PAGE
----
In the fall of my sophomore year at Colorado State, I was fortunate enough to go on a Biology retreat to Pingree Park for a long weekend. The first day, our Biology Prof, Murray Nabors, led a hike for those interested up to Lake Emmaline. Only about a dozen participants in the class volunteered, and we stayed together, more or less, in an amorphous group of ever-changing dynamics spreading out over perhaps a 1/4 mile section of the trail. I hiked with Molly and April much of the time, but managed to make it around to see all groups. The day started out sunny, but fulfilled the typical late-summer weather pattern of clouding up around 1PM and threatening to rain around 3. We all made it to the lake at different times, and probably some never did quite make it. I wore only sneakers, and I recall that my feet really hurt at the end of the day. At Lake Emmaline, one other fellow and I decided to climb still further towards a pinnacle of rock I later learned is called the Emmaline Spire. You can see this spire from a very long way off as a cone of rock set in front of the main wall on the far right side. We navigated a steep boulderfield and made it to the base of the almost vertical rock. Clearly, there was no way to continue upwards without climbing equipment, so we turned around and headed back. I can't recall that fellow's name. I don't think I ever saw or talked to him again. When we all returned to our cabins at Pingree Park, we had until 6:00 to rest before the rest of the retreat participants arrived and we had our first session. I collapsed on my bunk bed at 4:00 and slept until the other guys in the cabin woke me at 6:00. Nice day, that. Later that night, as if I wasn't tired enough, some people organized a night hike through the woods nearby. We started out as a large group, but once again we all broke into small groups of 2 or 3 and went in various directions. I ended up hiking with one girl, although nothing romantic was implied, and we hiked up the road towards Cirque Meadows in the bright moonlight, enjoying the eerie atmosphere created by the black skeleton trees. It was very beautiful. It reminded me of the forest scene in The Nightmare Before Christmas. We had hiked perhaps 20 minutes up the road when a loud crunching noise caught our attention. We froze at the sound of a very large animal lurching slowly through the short aspen, and as our eyes adjusted to the object situated just off the left side of the trail, we could see it was a large black moose. We had been hiking sans-flashlight, but really wanted to see this guy, so the girl I was with flipped on her light and we beheld the largest ungulate I've ever seen. A bull moose with eyes like cue balls and antlers that spread out like a dining room table went on with his ripping of the aspen, paying us not attention. He didn't even look at us. Despite his apparent disinterest, we did not dare continue up the trail while he stood so close to it, and the tangled web of downed timber off the trail convinced us to turn around and head for the cabin, where we joined the majority of the group melting smores around the bonfire under the stars.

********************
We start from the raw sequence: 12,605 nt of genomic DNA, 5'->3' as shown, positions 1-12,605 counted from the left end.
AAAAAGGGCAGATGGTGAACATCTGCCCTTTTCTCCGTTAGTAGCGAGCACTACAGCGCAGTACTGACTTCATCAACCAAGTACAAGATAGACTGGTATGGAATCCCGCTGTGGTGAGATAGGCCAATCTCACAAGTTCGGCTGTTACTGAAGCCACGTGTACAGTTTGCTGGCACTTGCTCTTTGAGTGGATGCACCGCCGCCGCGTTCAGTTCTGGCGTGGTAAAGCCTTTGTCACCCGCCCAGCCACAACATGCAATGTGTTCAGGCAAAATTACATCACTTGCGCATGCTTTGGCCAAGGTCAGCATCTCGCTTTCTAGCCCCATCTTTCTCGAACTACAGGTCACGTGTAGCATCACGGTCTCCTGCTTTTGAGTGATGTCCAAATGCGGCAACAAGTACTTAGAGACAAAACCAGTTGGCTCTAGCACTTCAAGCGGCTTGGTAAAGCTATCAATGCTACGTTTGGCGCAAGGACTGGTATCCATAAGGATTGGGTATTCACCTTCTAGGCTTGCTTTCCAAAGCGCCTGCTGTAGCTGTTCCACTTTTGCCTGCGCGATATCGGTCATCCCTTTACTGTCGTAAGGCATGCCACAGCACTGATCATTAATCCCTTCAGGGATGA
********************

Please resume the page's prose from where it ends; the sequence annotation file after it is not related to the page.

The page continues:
I took 4 subsequent trips to Emmaline Lake over the next decade, two of them overnighters, all great fun. Emmaline Lake is a place that is just as magnificent as anything in Rocky Mountain National Park next door, but somehow escaped being incorporated into the park, and thus it has also largely escaped the crowds.
We arrived back at camp around 5:15 and I filtered water in the creek, fed the dogs their bag of kibbles and read more from Harry Potter while seated on a comfy rock in the waning afternoon sunshine. Makenzie brought me rocks to throw in the absence of any rubber balls, and I was pretty impressed at her ability to always bring back the same rock. She takes it very seriously. As the sun went behind the trees and cast the camp in shade, the temperature dropped fast. By 7:00 I was in the tent with two tired dogs, reading my book and enjoying the cozy quiet of the woods. By 8:00 we were all asleep.